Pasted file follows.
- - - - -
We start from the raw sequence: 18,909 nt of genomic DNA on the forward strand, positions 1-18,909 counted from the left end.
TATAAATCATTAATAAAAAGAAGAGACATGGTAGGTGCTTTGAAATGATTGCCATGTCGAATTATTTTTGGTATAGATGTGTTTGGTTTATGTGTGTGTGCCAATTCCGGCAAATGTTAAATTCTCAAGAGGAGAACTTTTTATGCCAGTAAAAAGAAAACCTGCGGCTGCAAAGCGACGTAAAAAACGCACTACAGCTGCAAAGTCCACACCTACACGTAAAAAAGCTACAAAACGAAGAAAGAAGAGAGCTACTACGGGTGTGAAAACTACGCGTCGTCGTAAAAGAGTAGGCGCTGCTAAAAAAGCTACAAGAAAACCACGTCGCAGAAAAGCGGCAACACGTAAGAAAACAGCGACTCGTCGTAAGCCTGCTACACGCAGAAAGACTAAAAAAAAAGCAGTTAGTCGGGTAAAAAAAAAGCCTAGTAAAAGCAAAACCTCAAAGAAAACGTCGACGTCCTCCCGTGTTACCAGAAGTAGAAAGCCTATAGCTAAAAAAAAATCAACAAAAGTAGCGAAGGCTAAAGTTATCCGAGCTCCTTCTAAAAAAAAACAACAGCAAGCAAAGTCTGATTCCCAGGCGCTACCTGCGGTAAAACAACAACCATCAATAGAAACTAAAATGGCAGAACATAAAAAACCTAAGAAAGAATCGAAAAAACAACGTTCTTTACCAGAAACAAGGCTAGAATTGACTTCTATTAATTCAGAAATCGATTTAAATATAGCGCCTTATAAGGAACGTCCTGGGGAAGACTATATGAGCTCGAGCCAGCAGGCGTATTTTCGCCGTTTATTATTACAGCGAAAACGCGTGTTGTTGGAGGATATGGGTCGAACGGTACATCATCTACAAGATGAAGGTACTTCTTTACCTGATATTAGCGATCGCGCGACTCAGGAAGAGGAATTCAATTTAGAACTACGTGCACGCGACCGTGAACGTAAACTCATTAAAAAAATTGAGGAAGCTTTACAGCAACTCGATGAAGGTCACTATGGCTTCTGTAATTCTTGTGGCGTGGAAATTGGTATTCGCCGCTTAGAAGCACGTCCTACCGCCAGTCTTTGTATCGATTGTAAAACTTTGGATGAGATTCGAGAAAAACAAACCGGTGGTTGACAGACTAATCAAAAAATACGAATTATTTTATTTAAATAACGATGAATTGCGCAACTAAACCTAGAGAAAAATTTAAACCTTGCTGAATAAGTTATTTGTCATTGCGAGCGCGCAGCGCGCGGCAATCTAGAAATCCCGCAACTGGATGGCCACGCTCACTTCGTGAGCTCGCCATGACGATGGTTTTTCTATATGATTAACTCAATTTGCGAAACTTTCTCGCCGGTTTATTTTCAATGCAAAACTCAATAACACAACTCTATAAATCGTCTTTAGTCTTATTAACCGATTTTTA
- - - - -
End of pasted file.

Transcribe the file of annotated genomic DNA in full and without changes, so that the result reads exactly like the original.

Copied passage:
We start from the raw sequence: 18,909 nt of genomic DNA on the forward strand, positions 1-18,909 counted from the left end.
TATAAATCATTAATAAAAAGAAGAGACATGGTAGGTGCTTTGAAATGATTGCCATGTCGAATTATTTTTGGTATAGATGTGTTTGGTTTATGTGTGTGTGCCAATTCCGGCAAATGTTAAATTCTCAAGAGGAGAACTTTTTATGCCAGTAAAAAGAAAACCTGCGGCTGCAAAGCGACGTAAAAAACGCACTACAGCTGCAAAGTCCACACCTACACGTAAAAAAGCTACAAAACGAAGAAAGAAGAGAGCTACTACGGGTGTGAAAACTACGCGTCGTCGTAAAAGAGTAGGCGCTGCTAAAAAAGCTACAAGAAAACCACGTCGCAGAAAAGCGGCAACACGTAAGAAAACAGCGACTCGTCGTAAGCCTGCTACACGCAGAAAGACTAAAAAAAAAGCAGTTAGTCGGGTAAAAAAAAAGCCTAGTAAAAGCAAAACCTCAAAGAAAACGTCGACGTCCTCCCGTGTTACCAGAAGTAGAAAGCCTATAGCTAAAAAAAAATCAACAAAAGTAGCGAAGGCTAAAGTTATCCGAGCTCCTTCTAAAAAAAAACAACAGCAAGCAAAGTCTGATTCCCAGGCGCTACCTGCGGTAAAACAACAACCATCAATAGAAACTAAAATGGCAGAACATAAAAAACCTAAGAAAGAATCGAAAAAACAACGTTCTTTACCAGAAACAAGGCTAGAATTGACTTCTATTAATTCAGAAATCGATTTAAATATAGCGCCTTATAAGGAACGTCCTGGGGAAGACTATATGAGCTCGAGCCAGCAGGCGTATTTTCGCCGTTTATTATTACAGCGAAAACGCGTGTTGTTGGAGGATATGGGTCGAACGGTACATCATCTACAAGATGAAGGTACTTCTTTACCTGATATTAGCGATCGCGCGACTCAGGAAGAGGAATTCAATTTAGAACTACGTGCACGCGACCGTGAACGTAAACTCATTAAAAAAATTGAGGAAGCTTTACAGCAACTCGATGAAGGTCACTATGGCTTCTGTAATTCTTGTGGCGTGGAAATTGGTATTCGCCGCTTAGAAGCACGTCCTACCGCCAGTCTTTGTATCGATTGTAAAACTTTGGATGAGATTCGAGAAAAACAAACCGGTGGTTGACAGACTAATCAAAAAATACGAATTATTTTATTTAAATAACGATGAATTGCGCAACTAAACCTAGAGAAAAATTTAAACCTTGCTGAATAAGTTATTTGTCATTGCGAGCGCGCAGCGCGCGGCAATCTAGAAATCCCGCAACTGGATGGCCACGCTCACTTCGTGAGCTCGCCATGACGATGGTTTTTCTATATGATTAACTCAATTTGCGAAACTTTCTCGCCGGTTTATTTTCAATGCAAAACTCAATAACACAACTCTATAAATCGTCTTTAGTCTTATTAACCGATTTTTA